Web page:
"I think it's the right two teams to be playing at the new Wembley.
"We want to see a Cup final that represents the English game in the right way.
"We've talked about providing three teams in the last four of the Champions' League and it's probably the best League in Europe now. So this is an opportunity for the two teams to give a display that shows that.
"Wednesday's game got a bit feisty in the first half for 10 minutes, after that tackle by the boy [John] Obi Mikel. The referee handled it well, although he could have given Mikel a red card. But the game never got out of control. It will be competitive at Wembley, and I think on the day you'll have two teams ready for a battle.
"If Chelsea have got their best team and we've got our best team, I won't worry one bit at Wembley.
"I worry more about what we will do than what Chelsea are going to do, because we can go there with the confidence of being champions.
"We have got players who can handle any situation, who can win games. We've scored 82 League goals and that says it all.
"Everyone thought last Wednesday night would be the big showdown with Chelsea because it was viewed for weeks as the Premiership decider.
"It didn't turn out like that and so the FA Cup Final becomes even more interesting. I have been able to rest players and so has Jose and I think next week at Wembley you will see both sides ready for a battle.
"Winning the FA Cup is a special event at any time. There is only one way to enjoy Wembley - by winning - and we go there with a real condfidence after winning the League: It's important, given it's the first FA Cup Final at the new Wembley, that both teams grace the occasion by producing a great game.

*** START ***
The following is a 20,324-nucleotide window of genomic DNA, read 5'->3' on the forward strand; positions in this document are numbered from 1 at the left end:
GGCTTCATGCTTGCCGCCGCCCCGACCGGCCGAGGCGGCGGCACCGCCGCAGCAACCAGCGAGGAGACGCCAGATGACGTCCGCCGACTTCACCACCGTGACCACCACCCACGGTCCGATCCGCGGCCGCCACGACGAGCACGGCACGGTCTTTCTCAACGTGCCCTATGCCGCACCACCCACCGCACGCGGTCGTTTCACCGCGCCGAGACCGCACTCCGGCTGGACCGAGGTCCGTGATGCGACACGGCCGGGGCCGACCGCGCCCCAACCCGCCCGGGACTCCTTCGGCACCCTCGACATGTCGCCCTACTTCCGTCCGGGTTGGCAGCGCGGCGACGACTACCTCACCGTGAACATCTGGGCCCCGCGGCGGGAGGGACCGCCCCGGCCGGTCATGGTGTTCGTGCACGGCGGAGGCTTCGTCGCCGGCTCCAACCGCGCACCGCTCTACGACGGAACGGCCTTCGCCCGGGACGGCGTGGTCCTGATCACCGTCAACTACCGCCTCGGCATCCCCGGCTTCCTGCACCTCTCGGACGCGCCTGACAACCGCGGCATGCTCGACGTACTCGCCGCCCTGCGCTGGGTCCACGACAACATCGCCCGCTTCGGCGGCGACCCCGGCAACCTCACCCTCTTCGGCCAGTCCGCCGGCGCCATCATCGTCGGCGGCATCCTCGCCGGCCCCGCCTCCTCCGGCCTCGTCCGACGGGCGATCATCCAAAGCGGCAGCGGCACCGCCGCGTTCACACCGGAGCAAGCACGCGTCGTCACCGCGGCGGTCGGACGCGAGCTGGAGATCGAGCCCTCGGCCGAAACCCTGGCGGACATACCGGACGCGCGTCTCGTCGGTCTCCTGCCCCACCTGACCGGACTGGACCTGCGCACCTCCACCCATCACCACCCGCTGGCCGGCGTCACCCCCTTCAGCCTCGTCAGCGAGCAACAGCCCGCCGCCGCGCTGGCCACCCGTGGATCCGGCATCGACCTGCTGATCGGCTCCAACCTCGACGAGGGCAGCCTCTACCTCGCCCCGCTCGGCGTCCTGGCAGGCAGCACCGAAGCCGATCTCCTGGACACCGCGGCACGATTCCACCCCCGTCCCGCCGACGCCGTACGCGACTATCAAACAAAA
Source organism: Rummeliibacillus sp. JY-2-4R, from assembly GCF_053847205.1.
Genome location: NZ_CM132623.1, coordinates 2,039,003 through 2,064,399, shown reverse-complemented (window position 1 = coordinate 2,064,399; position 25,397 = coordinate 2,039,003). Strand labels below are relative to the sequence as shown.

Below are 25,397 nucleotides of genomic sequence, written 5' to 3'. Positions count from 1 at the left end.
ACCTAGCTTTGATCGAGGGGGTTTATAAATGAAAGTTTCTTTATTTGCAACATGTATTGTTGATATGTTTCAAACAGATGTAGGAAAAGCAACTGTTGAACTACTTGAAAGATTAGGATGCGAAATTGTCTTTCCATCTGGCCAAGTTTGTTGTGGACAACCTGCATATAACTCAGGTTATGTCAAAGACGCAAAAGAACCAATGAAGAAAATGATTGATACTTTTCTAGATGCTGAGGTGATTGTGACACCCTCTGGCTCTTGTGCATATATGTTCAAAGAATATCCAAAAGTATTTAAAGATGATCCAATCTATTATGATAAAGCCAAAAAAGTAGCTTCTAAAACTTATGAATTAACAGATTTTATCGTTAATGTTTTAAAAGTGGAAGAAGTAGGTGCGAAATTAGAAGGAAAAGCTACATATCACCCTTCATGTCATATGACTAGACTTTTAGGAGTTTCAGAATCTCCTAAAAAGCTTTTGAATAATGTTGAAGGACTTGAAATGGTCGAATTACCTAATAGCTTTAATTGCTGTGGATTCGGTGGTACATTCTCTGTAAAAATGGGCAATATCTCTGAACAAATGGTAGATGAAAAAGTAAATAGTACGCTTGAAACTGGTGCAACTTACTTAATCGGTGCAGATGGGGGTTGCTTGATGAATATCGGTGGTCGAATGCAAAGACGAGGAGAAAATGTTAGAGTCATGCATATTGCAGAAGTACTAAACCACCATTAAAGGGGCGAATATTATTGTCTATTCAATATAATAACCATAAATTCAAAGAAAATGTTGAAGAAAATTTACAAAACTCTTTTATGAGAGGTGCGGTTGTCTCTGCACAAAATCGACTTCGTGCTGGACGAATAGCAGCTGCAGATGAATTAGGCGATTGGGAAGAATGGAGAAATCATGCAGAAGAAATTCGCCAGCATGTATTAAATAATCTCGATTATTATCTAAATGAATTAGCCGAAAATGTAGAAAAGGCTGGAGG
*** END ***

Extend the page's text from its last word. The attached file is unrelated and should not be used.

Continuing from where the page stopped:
"We want to see a Cup Final that represents everything that's good in the English game.
"We all talk about the improvement in the English game and the fact that three Premiership teams reached the semi-finals of the Champions League as evidence that it's the best League. So it's an opportunity to give a display that befits the occasion. Both teams have a duty to do that."
About Neville and Saha's injuries:
"Gary has done some light running this week and a bit more aggressive work this morning," revealed Ferguson on Friday.
"But obviously, he is up against it as far as the FA Cup final is concerned.
"We will give him every chance because he deserved it. But he will have to do some serious work next week and unfortunately I have my doubts whether he will make it.
"Louis was pencilled in to play against City but unfortunately, he picked up a problem in his knee and he was still feeling it on Saturday morning."
"I played Chelsea in my first FA Cup final and won 4-0. That was a totally different Chelsea, though, not the team full of stars that has been so successful and consistent for the last few years. We've been consistent this season and that gives us a lot of satisfaction. We've felt we were good enough in the past two or three years, but we weren't always consistent and that's what you need to be to win titles. FA Cup finals, I don't know. I hope it's 4-0 again but somehow I don't think it will be."